I had real difficulty trying to think of an idea for this one, my office is basically a pretty boring place, then I had the idea of a kind of silhouette type picture. I would have liked to have been able to capture steam from the cup but wasn't able to.
Shot with natural light coming through a white shirt used as a backdrop - so it'd be bright enough to black out the front of the cup and pencils. Auto levels, then sharpened, then converted to monochrome in the channel mixer and altered the levels there to get a balance I thought looked good (I wanted to keep the texture from the shirt here), and thatís it I think. I keep seeing what looks like noise in the dark areas of the cup but I couldnt use NeatImage as it'd loose the texture of the BG, if anyone can give me advice on how to fix this i'd appreciate it.
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In this engaging image, I see two main objects: a coffee cup and a pencil holder with a few pencils in it. They are backlit, which puts emphasis on their sillouetted forms, creating an artistic interpretation of these objects rather than a straightforward candid shot of them. I think this was a good choice.
Though your title is "Morning Coffee," my eyes go right to the dramatic lines of the pencils, and they want to stay there because the basic shapes are so exciting, so pointy and with angled lines that create a sense of drama. Some of the comments below noted the lack of interest in the coffee cup, and this may be where the problem lies. It's not that the coffee cup is not interesting, it may be that the pencils are simply stealing focus from the coffee cup. Pesky pencils! Actually, the pencils show your skill at providing elements that do add drama in your photos!
I must also compliment you on your use of light to bring the attention to these shapes. Though I'd prefer, perhaps, a brighter background, I enjoy how we get a peek at some detail, even though the objects are mainly sillouettes.
In terms of composition, I suppose hindsight is always 20/20! If those pencils command so much attention so effectively (wonderful arrangement of the pencils, by the way), you might be able to use them to draw my eyes to places in the photo where I'm supposed to look. Perhaps rearranging the objects so that this happens might be fun to experiment with.
In terms of getting rid of the grain, here are some things you could try. First, don't sharpen until you are finished with the photo. Sharpening adds grain by adding complimentary color pixels to darker areas of the photo. It does not actually sharpen; it just gives you an illusion of sharpening. (I learned this in the sharpening tutorial). Your shot might have turned out better in terms of grain had you followed this order:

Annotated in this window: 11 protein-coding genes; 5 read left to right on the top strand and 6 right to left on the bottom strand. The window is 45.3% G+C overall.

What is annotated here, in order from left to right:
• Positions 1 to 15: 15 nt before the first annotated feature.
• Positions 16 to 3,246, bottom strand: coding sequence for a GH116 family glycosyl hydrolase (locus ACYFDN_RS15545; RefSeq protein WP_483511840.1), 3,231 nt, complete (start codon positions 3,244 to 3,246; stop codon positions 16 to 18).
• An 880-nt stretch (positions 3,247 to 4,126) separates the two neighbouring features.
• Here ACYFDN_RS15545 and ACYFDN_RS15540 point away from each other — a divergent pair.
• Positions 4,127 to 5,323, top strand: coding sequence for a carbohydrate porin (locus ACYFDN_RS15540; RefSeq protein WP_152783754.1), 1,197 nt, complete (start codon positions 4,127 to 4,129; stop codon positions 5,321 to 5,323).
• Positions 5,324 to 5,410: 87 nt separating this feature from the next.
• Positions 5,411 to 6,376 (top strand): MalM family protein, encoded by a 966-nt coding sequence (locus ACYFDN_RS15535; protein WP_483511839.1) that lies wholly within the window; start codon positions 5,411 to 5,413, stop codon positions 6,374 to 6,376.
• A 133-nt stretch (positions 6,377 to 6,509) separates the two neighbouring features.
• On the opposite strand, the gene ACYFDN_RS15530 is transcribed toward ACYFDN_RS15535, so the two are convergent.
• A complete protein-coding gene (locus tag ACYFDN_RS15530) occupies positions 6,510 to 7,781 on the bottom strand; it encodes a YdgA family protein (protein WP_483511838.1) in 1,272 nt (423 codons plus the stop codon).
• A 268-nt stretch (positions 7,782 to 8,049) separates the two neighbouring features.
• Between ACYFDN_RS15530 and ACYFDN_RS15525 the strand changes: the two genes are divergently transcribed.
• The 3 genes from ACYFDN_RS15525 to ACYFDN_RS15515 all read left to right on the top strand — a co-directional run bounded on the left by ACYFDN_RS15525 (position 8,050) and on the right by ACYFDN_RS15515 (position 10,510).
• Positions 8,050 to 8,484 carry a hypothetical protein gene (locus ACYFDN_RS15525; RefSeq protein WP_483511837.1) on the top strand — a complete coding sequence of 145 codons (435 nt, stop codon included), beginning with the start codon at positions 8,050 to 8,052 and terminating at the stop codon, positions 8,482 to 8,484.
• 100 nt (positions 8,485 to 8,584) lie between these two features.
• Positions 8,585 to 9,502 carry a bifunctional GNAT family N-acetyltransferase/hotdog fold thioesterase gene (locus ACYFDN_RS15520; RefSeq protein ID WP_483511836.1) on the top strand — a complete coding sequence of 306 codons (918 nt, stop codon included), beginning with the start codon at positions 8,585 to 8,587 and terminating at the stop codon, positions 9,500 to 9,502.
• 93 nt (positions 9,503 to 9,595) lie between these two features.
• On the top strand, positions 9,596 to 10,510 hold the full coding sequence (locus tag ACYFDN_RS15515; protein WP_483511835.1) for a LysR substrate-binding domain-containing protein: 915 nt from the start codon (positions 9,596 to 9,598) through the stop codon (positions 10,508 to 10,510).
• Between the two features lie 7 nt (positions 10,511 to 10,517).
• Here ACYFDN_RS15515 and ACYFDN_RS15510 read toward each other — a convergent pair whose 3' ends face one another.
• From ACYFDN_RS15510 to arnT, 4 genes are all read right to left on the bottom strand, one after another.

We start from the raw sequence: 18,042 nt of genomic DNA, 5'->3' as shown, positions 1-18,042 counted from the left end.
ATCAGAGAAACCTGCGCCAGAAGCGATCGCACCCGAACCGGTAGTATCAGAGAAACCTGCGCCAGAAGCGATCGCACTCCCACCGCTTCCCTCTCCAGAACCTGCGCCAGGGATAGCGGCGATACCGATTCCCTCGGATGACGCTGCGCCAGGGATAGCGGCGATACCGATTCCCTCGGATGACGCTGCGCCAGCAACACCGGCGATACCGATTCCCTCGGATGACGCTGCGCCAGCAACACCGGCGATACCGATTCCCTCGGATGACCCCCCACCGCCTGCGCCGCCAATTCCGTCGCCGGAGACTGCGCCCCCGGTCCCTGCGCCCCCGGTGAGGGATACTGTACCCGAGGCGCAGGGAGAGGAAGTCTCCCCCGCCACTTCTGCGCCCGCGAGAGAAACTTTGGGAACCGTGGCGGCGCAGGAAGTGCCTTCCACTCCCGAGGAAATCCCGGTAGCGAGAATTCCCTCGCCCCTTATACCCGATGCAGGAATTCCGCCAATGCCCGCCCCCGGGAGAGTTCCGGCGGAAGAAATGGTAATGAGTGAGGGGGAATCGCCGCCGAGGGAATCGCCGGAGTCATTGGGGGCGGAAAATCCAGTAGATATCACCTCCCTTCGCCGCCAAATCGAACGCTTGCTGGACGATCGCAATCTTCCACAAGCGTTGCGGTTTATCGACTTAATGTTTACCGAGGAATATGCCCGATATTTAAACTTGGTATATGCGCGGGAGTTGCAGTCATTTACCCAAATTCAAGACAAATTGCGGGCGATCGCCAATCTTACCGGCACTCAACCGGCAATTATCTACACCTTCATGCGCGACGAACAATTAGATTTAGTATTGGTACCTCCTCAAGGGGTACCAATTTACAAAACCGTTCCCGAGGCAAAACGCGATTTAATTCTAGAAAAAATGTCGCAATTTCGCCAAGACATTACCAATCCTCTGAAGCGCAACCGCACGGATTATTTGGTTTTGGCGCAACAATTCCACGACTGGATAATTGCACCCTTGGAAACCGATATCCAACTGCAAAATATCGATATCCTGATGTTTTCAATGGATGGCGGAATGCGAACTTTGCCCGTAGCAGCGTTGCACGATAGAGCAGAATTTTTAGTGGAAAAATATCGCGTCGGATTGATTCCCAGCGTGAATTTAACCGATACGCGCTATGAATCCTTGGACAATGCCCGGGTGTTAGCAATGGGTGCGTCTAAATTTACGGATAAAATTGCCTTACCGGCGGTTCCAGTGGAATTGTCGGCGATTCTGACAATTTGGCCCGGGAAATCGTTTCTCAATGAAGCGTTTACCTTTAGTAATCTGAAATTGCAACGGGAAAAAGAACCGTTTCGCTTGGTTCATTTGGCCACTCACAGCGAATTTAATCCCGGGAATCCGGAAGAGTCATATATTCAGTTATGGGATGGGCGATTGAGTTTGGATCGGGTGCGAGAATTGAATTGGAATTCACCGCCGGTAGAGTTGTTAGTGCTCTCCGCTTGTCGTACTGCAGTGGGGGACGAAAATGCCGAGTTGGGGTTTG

1. Convert to B/W right off the bat before you mess with levels or colors. I often use the contrast feature to provide slightly LESS contrast before I desaturate, then I get more even grays with less grain. You're right: the channel mixer is a good place to do this, especially with colorful images.
2. Manually adjust levels and contrast rather than use the autolevel feature. You can see the grain happen as light areas get darker.
3. Try going to Select Color... and select the whites and Neutrals and Blacks and fiddle with the Black level. This often gives me interesting results: darker darks, brighter whites.
4. When you're all done, save the image as a full sized image, then change the image size to DPC specifications.
5. Now use the Unsharp Mask feature.
6. Add any borders you want and Save for Web...
In sum, I find the photo engaging and well done. You have a fantastic sense for arranging things to be interesting and lively. It's always good to experiment with arrangements and point of view in a still life to get its best advantage.
I kind of rambled on here. Sorry! But I hope it's been slightly helpful. I always appreciate others' eyes with my own photos. I look forward to seeing your good work in the future! Good luck with the challenges.
Too intentionally arty for my personal tastes. An angle looking into the coffee cup to emphasize the liquid, or brighter lighting on the liquid, or leaving it colour, would have worked better with your title. I don't care for how dim the lighting is on the objects being shown; it says 'abandoned' to me, which may seem an odd thing to draw from it, but there ya have it.
I think that this would have been a nice picture without the coffee cup. I like the texture of the background and the placement of the pencils in the holder. The coffee cup just doesn't seem to fit and appears ackward to me.